For 25 years Nathan Littauer Hospital’s Lifeline program has touched the lives of seniors

For 25 years Nathan Littauer Hospital’s Lifeline program has touched the lives of seniors

Littauer's LifeLine is 25 years old.

Program provides independence with help at the push of the button


Littauer's LifeLine is 25 years old.

Maggie Luck holds a Lifeline button. Littauer’s Lifeline program is 25 years old.


Nathan Littauer Hospital’s Lifeline program has reached a major milestone this year. The medical alert program, managed out of the hospital is celebrating 25 years of service to seniors in our region. Laurence E. Kelly Littauer’s President and CEO stated, “Lifeline is one of those programs Nathan Littauer provides that some people don’t know about. Yet Lifeline greatly impacts the quality of life for thousands of local people.”


Littauer’s Lifeline is a medical alert system designed to reduce the risk of living alone. In the event of a fall or emergency, help is available at the push of a button. Since 1988, the LifeLine Littauer program has grown to over 500 subscribers serving thousands of people. Under the leadership and vision of Margaret Luck, Lifeline’s Director since its inception the program is credited with helping countless people.  Mr. Kelly explained, “Maggie has been a tireless advocate for this program personally touching the lives of people throughout this region.” He added, “Not only is she passionate about elders and their independence, she has made it her life’s work to bring needed services to people in their homes.”   


Lifeline provides help at the press of a button

Lifeline offers people, usually senior, but some with other medical conditions, the confidence to continue to live independently at home. Nathan Littauer Hospital’s Lifeline Program serves people in the Fulton, Montgomery, Hamilton County, and bordering communities in Herkimer and Saratoga Counties.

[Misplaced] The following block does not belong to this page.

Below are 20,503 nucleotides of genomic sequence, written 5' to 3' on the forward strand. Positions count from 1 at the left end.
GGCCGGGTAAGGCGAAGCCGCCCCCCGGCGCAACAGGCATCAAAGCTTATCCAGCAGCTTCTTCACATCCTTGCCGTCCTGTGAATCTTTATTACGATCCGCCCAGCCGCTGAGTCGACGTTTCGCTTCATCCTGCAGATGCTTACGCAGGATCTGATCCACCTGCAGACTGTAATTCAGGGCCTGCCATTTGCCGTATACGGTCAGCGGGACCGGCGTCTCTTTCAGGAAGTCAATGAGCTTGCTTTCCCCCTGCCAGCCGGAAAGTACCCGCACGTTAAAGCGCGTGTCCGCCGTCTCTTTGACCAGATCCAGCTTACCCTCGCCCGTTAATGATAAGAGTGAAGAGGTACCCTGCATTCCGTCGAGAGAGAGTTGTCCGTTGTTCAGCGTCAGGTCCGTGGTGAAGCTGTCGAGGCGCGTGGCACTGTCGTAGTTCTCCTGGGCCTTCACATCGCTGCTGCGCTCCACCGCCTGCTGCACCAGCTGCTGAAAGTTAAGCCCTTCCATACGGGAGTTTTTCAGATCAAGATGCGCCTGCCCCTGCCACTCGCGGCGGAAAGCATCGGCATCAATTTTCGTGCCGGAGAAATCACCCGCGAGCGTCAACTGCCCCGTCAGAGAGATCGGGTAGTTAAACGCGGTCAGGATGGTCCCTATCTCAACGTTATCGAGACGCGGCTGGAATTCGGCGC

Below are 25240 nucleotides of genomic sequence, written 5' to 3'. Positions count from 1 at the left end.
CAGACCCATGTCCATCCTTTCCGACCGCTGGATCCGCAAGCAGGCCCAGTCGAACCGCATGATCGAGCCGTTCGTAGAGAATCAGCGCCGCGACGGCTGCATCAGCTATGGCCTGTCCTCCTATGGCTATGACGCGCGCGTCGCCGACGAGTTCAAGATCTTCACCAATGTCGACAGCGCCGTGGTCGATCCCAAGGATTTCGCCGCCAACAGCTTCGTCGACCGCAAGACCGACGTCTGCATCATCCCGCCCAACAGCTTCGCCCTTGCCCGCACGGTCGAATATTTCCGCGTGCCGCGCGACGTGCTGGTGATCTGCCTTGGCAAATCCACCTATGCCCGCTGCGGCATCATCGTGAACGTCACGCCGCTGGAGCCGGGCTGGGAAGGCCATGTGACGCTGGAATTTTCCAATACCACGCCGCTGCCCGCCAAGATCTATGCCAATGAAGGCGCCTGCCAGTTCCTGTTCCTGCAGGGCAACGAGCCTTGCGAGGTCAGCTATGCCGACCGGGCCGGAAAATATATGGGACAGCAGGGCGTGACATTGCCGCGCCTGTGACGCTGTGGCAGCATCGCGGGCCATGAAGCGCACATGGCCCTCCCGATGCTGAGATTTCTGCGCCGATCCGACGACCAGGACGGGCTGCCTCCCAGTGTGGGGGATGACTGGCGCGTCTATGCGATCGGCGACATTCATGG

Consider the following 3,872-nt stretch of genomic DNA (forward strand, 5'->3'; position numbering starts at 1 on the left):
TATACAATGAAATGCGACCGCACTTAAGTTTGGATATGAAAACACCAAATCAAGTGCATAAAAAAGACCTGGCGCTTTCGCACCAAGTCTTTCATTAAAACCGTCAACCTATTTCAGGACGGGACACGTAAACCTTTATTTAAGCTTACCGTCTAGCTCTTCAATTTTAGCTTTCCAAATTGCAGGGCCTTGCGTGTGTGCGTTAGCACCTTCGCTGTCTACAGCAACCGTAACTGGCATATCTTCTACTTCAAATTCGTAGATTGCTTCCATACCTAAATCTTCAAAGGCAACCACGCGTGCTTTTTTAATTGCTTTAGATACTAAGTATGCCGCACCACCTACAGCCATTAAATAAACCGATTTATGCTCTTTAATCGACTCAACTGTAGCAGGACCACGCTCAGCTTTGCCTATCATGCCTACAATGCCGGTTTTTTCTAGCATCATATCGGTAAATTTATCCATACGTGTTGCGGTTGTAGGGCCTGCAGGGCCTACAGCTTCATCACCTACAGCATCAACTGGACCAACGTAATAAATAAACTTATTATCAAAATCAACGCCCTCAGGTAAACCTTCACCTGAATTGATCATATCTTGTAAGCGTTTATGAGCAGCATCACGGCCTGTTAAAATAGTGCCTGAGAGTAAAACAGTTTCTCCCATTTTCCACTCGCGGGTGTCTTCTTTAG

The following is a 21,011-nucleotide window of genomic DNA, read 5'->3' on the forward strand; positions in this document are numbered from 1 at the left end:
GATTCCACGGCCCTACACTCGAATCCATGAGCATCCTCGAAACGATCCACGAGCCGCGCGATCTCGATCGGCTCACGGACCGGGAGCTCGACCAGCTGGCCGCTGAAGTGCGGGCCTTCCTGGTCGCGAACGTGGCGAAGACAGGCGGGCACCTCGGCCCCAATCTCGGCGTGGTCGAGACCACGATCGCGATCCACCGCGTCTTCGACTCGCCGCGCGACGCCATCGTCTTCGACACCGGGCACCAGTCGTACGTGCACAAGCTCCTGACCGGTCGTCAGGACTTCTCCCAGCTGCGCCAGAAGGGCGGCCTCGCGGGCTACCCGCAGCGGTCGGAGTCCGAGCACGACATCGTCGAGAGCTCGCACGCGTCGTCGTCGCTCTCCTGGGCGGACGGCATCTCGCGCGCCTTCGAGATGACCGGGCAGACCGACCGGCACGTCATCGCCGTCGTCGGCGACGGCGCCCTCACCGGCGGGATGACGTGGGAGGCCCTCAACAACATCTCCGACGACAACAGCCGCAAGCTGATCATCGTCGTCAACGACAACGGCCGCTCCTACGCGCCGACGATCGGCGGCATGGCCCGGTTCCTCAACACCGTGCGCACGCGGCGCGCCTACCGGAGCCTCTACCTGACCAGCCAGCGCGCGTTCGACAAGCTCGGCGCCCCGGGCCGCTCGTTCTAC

“We are proud to have touched the lives of seniors.” said Maggie Luck, adding, “By offering Lifeline, we give seniors in our community a meaningful and needed service, allowing them to have the confidence to continue to live in the homes they love, knowing that help is available at a push of a button.”

And Littauer subscribers agree, in a past survey program participants were asked what Lifeline meant to them and some responded, “Lifeline is so special, as I used to fall a lot. I walk slowly and watch every I step, but I feel safe with my Lifeline as I can get help when I need it. I will be 87 next month and I am still living at home. ” Another wrote, “It also means my husband can do things or go places and I do not have to feel guilty. It gives him and I freedom. I am not afraid of being alone.” Maggie Luck observed, “So many people cherish their independence. I am proud to help people live with dignity. So many family members- daughters and sons have increased peace of mind knowing that Lifeline can be there when they cannot. ” 

Lifeline operates out of Nathan Littauer Hospital


On average, one of every three adults over age 65 falls each year, making falls the most common cause of death or injury in the home – causing real concern for seniors and their caregivers. Lifeline is able to provide seniors with help at the push of a button which can make a significant difference in survival and recovery. Ms. Luck concludes, “Thousands of local people have stated, ‘My Lifeline makes me feel safe.’ That is a good legacy to have.”